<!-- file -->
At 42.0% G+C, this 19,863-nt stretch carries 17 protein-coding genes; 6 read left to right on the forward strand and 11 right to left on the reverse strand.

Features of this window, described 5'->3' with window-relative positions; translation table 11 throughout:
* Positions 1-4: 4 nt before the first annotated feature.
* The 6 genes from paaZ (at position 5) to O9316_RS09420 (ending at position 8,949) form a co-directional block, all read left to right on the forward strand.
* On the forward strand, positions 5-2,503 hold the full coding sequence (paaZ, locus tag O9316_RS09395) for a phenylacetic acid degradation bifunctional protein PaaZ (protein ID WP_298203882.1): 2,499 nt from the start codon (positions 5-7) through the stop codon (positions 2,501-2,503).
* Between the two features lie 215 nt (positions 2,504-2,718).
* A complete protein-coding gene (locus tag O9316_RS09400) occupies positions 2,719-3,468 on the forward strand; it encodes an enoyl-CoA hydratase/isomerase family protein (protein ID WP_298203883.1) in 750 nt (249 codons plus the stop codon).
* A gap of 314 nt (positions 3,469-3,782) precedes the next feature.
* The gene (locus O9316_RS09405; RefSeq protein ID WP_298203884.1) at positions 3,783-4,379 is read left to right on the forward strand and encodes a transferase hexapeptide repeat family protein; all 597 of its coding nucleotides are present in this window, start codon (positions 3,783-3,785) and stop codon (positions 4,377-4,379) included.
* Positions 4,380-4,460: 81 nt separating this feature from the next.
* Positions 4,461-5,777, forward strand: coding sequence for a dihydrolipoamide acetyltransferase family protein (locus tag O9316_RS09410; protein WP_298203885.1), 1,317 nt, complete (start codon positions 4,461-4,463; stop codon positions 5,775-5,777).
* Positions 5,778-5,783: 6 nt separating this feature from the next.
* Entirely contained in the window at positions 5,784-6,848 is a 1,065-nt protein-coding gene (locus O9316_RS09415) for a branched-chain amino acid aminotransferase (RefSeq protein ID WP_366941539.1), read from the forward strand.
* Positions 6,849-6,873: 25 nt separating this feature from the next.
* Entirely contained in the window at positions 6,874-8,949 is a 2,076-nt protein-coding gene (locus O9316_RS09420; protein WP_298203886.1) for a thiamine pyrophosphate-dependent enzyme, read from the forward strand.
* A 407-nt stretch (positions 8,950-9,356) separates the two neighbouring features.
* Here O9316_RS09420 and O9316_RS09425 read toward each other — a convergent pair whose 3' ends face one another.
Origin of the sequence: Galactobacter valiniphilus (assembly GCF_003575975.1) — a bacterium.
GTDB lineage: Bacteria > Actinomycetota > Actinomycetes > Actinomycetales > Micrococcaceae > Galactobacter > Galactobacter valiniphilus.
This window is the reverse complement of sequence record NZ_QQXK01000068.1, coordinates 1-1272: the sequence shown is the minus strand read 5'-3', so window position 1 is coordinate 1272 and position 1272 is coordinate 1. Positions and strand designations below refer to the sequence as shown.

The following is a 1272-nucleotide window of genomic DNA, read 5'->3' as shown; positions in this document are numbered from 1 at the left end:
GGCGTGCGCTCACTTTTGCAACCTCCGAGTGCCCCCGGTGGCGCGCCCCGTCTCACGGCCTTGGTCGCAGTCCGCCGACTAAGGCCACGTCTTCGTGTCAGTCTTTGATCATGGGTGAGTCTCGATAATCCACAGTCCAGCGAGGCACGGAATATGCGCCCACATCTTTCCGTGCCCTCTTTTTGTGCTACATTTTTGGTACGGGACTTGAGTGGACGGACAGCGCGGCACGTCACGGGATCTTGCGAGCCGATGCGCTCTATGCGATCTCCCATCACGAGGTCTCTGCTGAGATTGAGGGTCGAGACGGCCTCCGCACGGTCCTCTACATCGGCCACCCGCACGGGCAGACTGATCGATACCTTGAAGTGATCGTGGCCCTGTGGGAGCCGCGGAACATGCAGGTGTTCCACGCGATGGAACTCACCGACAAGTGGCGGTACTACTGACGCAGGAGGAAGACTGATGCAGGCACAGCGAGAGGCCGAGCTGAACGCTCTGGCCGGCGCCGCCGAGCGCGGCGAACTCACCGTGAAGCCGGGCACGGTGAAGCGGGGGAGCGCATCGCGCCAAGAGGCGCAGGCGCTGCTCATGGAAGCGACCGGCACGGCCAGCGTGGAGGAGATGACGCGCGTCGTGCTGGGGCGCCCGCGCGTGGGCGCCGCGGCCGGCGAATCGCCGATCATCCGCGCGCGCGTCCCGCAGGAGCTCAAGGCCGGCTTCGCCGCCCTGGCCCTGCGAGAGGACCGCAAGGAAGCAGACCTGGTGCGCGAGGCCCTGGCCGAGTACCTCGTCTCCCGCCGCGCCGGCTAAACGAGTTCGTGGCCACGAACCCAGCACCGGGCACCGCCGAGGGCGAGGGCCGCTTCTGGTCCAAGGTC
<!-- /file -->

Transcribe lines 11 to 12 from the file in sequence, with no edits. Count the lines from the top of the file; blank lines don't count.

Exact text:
* Positions 4,461-5,777, forward strand: coding sequence for a dihydrolipoamide acetyltransferase family protein (locus tag O9316_RS09410; protein WP_298203885.1), 1,317 nt, complete (start codon positions 4,461-4,463; stop codon positions 5,775-5,777).
* Positions 5,778-5,783: 6 nt separating this feature from the next.